In some religions, Boxing Day is also referred to as the Second Day of Christmas, part of the Twelve Days, an important time in the religious calendar.

It is celebrated most in the commonwealth countries of England, Canada, Australia and New Zealand.

Some other countries such as Hong Kong and Sweden also celebrate Boxing Day.

Boxing Day has been recognised as an official holiday since 1871.

In Ireland Boxing Day is known as St. Steven’s Day.

In America, children are still on holidays from school but it is not celebrated as such. Many people start back at work, and the date doesn’t have a specific name.



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Boxing Day

Boxing Day is celebrated on the 26th of December in England and other Commonwealth nations. It originated in England but there are different theories as to how it began. Some people believe it is called boxing day because in the past workers received a Christmas box from their employers as a thanks for their service and hard work.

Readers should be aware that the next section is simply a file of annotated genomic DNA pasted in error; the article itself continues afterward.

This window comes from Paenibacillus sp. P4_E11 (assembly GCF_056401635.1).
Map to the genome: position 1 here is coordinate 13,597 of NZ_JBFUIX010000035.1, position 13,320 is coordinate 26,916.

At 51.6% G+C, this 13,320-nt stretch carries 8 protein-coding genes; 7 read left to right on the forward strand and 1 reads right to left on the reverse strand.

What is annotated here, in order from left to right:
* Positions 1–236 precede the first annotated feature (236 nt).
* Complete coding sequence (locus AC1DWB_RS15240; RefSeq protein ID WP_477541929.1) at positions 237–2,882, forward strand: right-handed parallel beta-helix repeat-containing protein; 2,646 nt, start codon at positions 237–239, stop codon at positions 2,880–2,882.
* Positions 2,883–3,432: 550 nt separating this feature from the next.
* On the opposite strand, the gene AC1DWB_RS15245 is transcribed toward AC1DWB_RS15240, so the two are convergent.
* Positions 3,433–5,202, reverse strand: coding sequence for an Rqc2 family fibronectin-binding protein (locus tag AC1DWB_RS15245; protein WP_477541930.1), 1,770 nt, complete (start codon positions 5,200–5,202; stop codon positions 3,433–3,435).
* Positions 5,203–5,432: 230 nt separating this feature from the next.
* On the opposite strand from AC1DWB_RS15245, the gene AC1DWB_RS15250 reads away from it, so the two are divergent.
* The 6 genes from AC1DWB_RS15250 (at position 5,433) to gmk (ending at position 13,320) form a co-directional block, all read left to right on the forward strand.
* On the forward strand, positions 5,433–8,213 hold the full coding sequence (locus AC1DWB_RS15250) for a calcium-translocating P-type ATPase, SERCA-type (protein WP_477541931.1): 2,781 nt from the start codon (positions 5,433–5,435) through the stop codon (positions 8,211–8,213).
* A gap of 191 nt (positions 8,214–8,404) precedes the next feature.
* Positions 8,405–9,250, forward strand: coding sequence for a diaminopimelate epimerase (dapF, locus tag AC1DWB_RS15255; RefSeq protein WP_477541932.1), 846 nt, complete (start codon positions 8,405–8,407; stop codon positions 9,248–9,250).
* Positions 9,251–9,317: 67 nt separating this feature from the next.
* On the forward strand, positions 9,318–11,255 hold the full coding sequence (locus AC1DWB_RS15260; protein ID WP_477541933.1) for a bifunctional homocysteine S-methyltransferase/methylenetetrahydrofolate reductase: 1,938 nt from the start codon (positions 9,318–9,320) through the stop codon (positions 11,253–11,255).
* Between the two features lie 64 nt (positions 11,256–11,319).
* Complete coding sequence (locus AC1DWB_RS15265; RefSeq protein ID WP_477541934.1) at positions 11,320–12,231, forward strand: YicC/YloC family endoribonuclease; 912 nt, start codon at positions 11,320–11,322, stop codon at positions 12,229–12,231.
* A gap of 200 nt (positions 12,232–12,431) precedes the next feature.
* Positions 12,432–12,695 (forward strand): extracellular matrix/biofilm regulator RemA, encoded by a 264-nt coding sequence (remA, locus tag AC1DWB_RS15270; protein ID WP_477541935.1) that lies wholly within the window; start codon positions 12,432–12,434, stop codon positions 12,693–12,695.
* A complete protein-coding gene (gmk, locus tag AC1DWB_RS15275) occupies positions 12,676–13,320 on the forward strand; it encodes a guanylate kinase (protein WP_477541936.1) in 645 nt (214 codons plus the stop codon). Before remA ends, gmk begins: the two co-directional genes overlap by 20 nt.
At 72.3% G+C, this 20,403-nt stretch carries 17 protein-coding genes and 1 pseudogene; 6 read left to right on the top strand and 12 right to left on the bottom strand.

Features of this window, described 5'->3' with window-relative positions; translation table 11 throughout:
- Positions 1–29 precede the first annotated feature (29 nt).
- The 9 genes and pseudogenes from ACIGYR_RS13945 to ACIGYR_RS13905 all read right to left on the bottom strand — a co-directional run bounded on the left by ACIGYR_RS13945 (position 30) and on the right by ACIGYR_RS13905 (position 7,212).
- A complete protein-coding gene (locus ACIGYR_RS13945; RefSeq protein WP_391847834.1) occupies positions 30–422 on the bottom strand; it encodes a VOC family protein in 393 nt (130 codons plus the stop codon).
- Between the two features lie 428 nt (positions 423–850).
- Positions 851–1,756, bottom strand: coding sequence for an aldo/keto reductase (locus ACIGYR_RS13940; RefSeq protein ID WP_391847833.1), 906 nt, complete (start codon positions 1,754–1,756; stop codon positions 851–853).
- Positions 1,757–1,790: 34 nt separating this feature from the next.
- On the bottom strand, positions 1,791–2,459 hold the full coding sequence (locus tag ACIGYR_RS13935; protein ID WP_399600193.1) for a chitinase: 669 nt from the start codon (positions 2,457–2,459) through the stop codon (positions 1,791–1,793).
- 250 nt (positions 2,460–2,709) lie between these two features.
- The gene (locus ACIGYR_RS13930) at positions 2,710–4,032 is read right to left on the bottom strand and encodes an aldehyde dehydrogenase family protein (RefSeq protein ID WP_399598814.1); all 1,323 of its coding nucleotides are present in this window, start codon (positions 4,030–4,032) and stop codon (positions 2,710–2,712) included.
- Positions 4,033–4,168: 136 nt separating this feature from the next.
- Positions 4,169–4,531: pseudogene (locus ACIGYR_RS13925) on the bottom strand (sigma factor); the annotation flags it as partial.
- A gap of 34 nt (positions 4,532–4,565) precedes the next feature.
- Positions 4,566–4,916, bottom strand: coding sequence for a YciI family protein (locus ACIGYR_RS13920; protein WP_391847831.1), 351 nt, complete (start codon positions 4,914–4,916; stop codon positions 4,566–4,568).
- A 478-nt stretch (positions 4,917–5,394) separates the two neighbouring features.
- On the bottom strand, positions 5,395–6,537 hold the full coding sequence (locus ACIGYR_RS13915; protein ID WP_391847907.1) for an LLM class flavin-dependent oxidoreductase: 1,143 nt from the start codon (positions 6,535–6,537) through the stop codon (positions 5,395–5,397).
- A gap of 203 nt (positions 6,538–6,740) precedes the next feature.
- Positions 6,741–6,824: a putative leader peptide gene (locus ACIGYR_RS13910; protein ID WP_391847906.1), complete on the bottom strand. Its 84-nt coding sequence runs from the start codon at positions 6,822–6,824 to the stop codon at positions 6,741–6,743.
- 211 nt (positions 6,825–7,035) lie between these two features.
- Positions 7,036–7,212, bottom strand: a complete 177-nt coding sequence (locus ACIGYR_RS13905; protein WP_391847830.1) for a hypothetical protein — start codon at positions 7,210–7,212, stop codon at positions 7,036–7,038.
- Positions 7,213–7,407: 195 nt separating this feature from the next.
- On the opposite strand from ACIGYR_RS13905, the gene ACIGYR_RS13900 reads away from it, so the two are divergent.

Another theory is that it came about for servants who had to work on the 25th of December, and so they had to wait to celebrate Christmas until the 26th. On this day they received boxes containing money and presents and usually leftover food from their masters’ Christmas feast.

In England, Boxing day is like an extension of Christmas Day. People eat food left over from Christmas, usually turkey soup, and play with new toys and gifts. The idea is to spend time with your family, and people also often visit their extended family. The television channels play traditional Christmas films and programmes and families gather around the table to play board games such as Monopoly or Cludo.

Every family celebrates it differently. Some people like to watch movies while others go for long walks on the beach or countryside. Some people take part in the “Tenby Boxing Day Swim”, where participants jump into freezing cold water in Tenby, Wales. And in Australia, where it is summertime, they usually celebrate it with a barbecue and watching a game of cricket.

No matter how you celebrate it, it is a great way to make the Christmas holiday last longer and an opportunity to spend more time with your family and friends.